The organization maintains the iTrace project providing a global weapon reporting database. The project funded by the European Union and the German government details weapon supply chains for the EU agencies.

Between September 2018 and October 2020, CAR field investigation teams documented 43 weapons and 4,890 units of ammunition. Ukrainian defense and security forces recovered all items between 2014 and 2019 from Russia’s proxies operating in Donetsk and Luhansk regions. Weapons were either recovered from captured, killed or wounded militants, or surrendered at the positions at the cessation of hostilities.

The report represents the most comprehensive investigation yet of weapons used by the Russian Armed Forces and its proxies in Donbas. Here are the main findings.

Key findings of the report

Russia as major supplier of weapons to militants. Factories based in the Russian Federation manufactured the majority of the 4,793 rounds of small-caliber ammunition and all but two of the 43 weapons documented by Conflict Armament Research in Ukraine between 2018 and 2020. Most of the ammunition units were recovered in 2019 (3,269 units) and in 2014 (1,179 units).

Militants get new weapons. A significant proportion of the items recovered from the DNR/LNR were manufactured after the dissolution of the Soviet Union, the investigation finds.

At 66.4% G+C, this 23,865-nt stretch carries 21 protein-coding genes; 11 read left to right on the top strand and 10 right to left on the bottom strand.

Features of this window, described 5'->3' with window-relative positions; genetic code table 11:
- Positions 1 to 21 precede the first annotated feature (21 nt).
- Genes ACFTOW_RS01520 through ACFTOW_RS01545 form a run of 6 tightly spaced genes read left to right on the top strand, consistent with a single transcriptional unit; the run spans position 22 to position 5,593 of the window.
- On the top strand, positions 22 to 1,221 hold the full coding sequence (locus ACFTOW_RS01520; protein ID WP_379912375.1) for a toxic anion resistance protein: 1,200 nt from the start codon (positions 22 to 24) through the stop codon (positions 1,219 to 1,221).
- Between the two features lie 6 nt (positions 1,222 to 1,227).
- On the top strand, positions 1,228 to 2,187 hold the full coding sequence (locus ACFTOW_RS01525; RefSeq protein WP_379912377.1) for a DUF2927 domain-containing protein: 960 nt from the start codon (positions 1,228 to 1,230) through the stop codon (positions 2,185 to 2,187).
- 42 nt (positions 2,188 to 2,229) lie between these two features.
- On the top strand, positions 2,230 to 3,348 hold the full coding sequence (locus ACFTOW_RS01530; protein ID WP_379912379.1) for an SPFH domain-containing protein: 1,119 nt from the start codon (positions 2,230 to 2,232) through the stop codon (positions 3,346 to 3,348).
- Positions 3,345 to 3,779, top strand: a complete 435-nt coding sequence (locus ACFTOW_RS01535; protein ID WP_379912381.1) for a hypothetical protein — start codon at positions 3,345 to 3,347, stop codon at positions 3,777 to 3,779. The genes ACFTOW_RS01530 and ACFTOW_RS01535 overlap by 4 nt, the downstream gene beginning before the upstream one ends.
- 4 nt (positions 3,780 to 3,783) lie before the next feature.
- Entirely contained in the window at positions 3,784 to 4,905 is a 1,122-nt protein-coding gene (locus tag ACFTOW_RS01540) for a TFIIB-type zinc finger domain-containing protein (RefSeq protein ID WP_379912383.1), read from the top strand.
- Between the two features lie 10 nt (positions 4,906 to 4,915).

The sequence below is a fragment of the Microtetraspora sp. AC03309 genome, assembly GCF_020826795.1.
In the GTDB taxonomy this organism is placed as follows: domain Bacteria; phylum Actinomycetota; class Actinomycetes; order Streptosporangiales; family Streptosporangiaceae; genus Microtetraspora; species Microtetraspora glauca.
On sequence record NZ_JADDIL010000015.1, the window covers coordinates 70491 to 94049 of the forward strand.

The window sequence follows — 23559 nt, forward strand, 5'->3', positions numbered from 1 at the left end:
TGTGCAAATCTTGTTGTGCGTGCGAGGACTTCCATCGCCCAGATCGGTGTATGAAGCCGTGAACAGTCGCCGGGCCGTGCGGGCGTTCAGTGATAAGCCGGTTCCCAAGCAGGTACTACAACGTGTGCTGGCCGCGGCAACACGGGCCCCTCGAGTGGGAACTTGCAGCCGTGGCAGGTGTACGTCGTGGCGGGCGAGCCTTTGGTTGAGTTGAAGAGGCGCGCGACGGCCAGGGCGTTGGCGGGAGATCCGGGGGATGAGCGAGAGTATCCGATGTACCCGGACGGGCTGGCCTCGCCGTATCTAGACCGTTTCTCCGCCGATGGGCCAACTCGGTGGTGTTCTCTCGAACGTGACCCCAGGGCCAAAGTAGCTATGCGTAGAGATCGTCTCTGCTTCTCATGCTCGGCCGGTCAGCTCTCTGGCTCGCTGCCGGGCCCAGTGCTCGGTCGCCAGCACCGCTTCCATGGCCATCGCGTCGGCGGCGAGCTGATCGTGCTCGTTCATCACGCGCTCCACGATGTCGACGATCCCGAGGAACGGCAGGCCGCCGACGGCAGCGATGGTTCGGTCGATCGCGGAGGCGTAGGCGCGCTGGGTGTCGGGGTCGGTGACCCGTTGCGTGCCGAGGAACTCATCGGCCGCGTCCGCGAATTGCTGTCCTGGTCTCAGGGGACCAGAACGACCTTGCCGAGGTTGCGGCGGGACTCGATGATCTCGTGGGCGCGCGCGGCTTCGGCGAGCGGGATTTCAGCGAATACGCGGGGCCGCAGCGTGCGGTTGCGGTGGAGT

Weapons’ chain of custody. Most documented small arms displayed matching serial numbers on their main components. Such matches indicate that the components are original and were not taken from other weapons. The lack of component mixing suggests a short chain of custody between the point at which weapons left a production facility or military inventory and use by armed formations operating in certain areas of the Donetsk and Luhansk regions of Ukraine.

Obliterated marks on ammunition. CAR observed obliteration of certain marks on specific types of ammunition. Marks were obliterated in about two-thirds of the RPO-A and all of the MRO-A disposable rocket launchers documented in Ukraine, hindering attribution and traceability. As with all cases of obliteration, it is likely that parties removed the marks either to conceal evidence of the precise point of diversion or to mask the country of manufacture.

Russia buys drone components from the EU, U.S. bypassing embargo. Despite the 2014 EU arms embargo on the Russian Federation, key EU-made technology has thus made its way into Russian military drones. CAR’s analysis and tracing efforts reveal that independent Russian electronics and component distributors acquired such foreign technology on behalf of sanctioned Russian defense and security entities. Russian entities acquired British, Czech, French, German, Spanish, and US-made components for use in the manufacture of these drones.

Arms-producing companies in Donetsk and Luhansk export to Russia. At least five Ukrainian defense industry entities based in Luhansk and Donetsk have begun exporting goods to a new set of Russian customers since the beginning of the war in eastern Ukraine in 2014. Two of these entities are part of the Ukrainian state-owned defense conglomerate Ukroboronprom. Further investigation is necessary to determine whether illegal expropriation and asset stripping of these Ukrainian state enterprises is occurring in certain areas of the Donetsk and Luhansk regions of Ukraine.